He blew it!
Gov. Cuomo should’ve consulted with local residents and pols about his plans to blow up the old Kosciuszko Bridge instead of announcing it via a television interview last week, they said at a press conference on Friday, and demanded state reps meet with them to assuage their fears that the demolition will pollute Greenpoint’s air.
“I was really angry,” said Laura Hoffman, who has been on a local advisory committee for the bridge project alongside husband Michael for 13 years. “Up until now it’s been a great working relationship … so it came as quite a big shock that the governor came on TV and said that the bridge was being imploded.”
The state needs to get rid of the old 1930s incarnation of the Kosciuszko to make way for the second of two replacement spans, and Cuomo boasted in an interview on CBS2 on Tuesday that he’ll do that as quickly as possible this summer by blowing it up.
Actually, it’ll be more of an implosion, and only the approaches on the Greenpoint and Queens sides will be detonated — the central span will be lowered into a barge and sailed off into the sunset, officials later clarified.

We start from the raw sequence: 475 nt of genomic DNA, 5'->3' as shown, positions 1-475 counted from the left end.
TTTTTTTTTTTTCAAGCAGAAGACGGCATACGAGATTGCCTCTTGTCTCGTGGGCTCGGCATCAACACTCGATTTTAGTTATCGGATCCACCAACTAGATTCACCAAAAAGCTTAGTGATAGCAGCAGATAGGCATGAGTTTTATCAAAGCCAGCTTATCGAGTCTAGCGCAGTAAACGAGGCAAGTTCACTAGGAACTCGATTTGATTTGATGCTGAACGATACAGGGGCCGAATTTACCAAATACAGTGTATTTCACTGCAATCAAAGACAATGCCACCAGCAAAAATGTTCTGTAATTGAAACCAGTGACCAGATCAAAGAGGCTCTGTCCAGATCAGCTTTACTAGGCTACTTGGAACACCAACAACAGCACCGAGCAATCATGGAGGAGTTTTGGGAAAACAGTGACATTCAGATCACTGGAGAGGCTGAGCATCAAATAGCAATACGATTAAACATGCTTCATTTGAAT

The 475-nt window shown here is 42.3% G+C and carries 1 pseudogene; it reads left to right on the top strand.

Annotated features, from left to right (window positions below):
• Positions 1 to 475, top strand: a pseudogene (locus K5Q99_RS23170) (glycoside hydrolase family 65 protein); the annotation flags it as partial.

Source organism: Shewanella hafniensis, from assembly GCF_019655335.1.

It is supposed to be a series of “small, surgical explosions,” not a big bang with smoke, Rep. Carolyn Maloney (D–Greenpoint) told the crowd — still, she said, state reps should’ve met with locals and told them that first.
“If a significant explosion is being made, the community should be consulted first,” she said.
Greenpoint has long been the city’s pollution punching bag — the Newtown Creek is full of oil and poop, waste-transfer stations line the streets, and much of the soil is still soaked with toxic waste from the neighborhood’s industrial past — and locals say they want to ensure the demolition isn’t going to make things any dirtier.
“Making sure the air quality is there for us, for our kids is so important,” said Williamsburg Democratic district leader Tommy Torres, who also runs a Little League in the area.
A rep for Cuomo responded by insisting that implosion is the “safest” way to get rid of the spans.
The state had planned on telling locals about the plan at the next community meeting, said spokesman Jon Weinstein — although he couldn’t give a date for that.
The rest of the state’s response was a swipe at Borough President Adams for organizing the press conference — you can read about that here.
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